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UCLA researchers find out why high-performance glass flows, and how fast

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Posted October 16, 2015

Does glass in cathedral windows flow downward at room temperature — acting essentially as a liquid in super slow-motion? No. It’s a myth. The larger volume observed at the bottom of some windows is due to the manufacturing process, not gravity.

Atomic structure of a simulated sodium aluminosilicate glass, representative of Corning Gorilla Glass. Silicon, aluminum, sodium and oxygen atoms are represented in blue, cyan, red and yellow, respectively. Image credit: Mengyi Wang/UCLA

Atomic structure of a simulated sodium aluminosilicate glass, representative of Corning Gorilla Glass. Silicon, aluminum, sodium and oxygen atoms are represented in blue, cyan, red and yellow, respectively. Image credit: Mengyi Wang/UCLA

But in more complex, high-tech kinds of glass, like Corning Gorilla Glass, a scratch- and damage-resistant glass used on more than one billion smartphones and tablets screens, susceptibility to room-temperature deformations have been known to exist for a few years. Now researchers from the UCLA Henry Samueli School of Engineering and Applied Science have discovered why such flowing happens and how fast.

Using molecular dynamics simulations of different glasses, the researchers showed that high-performance glass can exhibit some long-term deformations that are proportional to how large the piece of glass is. Glass on your mobile phone’s screen might not flow at all in its short lifetime, but large screens, such as those for giant TV screens can start to flow during the first few months after the glass is manufactured at a tiny but perceptible rate, about 10 micrometers per year for a one-meter-square piece of glass. While rate may seem slow, the effect is enough to limit how large these screens can be, the researchers said.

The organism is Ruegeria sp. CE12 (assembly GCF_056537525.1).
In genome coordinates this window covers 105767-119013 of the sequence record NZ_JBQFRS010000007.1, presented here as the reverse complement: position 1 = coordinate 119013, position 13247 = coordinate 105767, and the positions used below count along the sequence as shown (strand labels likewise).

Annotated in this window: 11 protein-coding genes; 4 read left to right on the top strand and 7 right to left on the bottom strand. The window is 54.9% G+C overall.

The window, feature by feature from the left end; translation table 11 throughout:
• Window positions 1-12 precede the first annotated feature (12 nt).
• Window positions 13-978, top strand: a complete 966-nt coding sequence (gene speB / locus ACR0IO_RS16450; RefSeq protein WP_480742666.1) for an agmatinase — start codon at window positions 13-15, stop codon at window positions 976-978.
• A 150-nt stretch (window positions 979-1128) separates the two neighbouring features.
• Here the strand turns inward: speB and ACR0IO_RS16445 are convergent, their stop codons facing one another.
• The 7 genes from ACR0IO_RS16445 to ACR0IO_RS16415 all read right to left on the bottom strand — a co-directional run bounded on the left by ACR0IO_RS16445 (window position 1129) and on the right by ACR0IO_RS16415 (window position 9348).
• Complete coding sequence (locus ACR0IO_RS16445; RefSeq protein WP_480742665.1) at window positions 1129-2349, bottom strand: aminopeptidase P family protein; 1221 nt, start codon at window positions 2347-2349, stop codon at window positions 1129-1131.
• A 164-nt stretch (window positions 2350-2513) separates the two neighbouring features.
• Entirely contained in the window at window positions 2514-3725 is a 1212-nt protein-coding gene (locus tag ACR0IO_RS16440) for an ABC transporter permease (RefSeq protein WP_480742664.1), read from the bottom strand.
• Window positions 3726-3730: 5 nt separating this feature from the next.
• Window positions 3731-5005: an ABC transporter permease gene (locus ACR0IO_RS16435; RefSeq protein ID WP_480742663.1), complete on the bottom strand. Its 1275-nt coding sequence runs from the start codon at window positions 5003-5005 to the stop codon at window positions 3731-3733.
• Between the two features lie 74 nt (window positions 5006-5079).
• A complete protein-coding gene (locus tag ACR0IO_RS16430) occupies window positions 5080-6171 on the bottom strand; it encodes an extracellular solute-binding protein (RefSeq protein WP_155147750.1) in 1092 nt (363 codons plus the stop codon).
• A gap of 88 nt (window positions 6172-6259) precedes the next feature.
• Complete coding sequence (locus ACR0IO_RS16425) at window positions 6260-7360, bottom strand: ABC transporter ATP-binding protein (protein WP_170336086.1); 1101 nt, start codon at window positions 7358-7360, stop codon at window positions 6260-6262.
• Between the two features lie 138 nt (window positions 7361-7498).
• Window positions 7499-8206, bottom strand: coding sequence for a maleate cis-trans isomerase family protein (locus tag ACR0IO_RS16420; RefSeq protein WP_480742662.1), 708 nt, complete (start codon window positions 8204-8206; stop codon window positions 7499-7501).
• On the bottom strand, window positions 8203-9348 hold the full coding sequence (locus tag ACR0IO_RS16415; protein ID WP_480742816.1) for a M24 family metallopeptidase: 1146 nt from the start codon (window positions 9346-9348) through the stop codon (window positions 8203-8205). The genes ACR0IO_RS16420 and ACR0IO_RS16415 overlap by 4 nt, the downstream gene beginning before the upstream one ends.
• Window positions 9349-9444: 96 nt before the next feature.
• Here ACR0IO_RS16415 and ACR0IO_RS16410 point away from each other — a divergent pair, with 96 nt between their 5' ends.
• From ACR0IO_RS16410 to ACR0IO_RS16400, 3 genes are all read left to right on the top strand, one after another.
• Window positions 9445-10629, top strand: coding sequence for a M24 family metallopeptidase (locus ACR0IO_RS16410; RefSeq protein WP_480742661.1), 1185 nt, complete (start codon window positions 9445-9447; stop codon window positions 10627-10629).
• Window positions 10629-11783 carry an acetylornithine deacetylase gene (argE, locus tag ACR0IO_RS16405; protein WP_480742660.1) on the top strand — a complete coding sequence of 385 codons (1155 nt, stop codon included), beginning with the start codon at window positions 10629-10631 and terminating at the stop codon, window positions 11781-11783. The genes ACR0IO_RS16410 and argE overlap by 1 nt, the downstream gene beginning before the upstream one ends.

The research, led by Mathieu Bauchy, assistant professor of civil and environmental engineering, was reported in the journal Physical Review Letters.

“We found that this long-term relaxation is due to the coexistence of competitive chemical elements of different sizes in the atomic network of the glass, which is known as the mixed-alkali effect,” Bauchy said.

The key is the use of two alkali ions, sodium and potassium, in the high-performance glass formation process. Sodium and potassium ions are typically added into the composition of glasses as their presence lowers the temperature needed to form glass, thereby saving energy. However, this process and combination of ions with different atomic sizes makes glass susceptible to long-term deformations, the researchers found.

“Although the origin of the mixed-alkali effect remains debated, there are strong evidences that the size mismatch between the alkali atoms and the surrounding atomic network acts as a driving force to stimulate relaxation,” Bauchy said. “In a sense, any alkali ion that is not satisfied with the size of its local pocket will want to jump to another one that better fits.”

This phenomenon is also considered the source of the “thermometer effect.” In the 19th century, most thermometers were made of glass containing equal portions of sodium and potassium, and revealed to gradually become inaccurate because of the deformation of the glass.

“The next step will be to prescribe optimal glass compositions that feature little, if any, relaxation, in order to enable the design of large yet stable screens,” he said.

Source: UCLA

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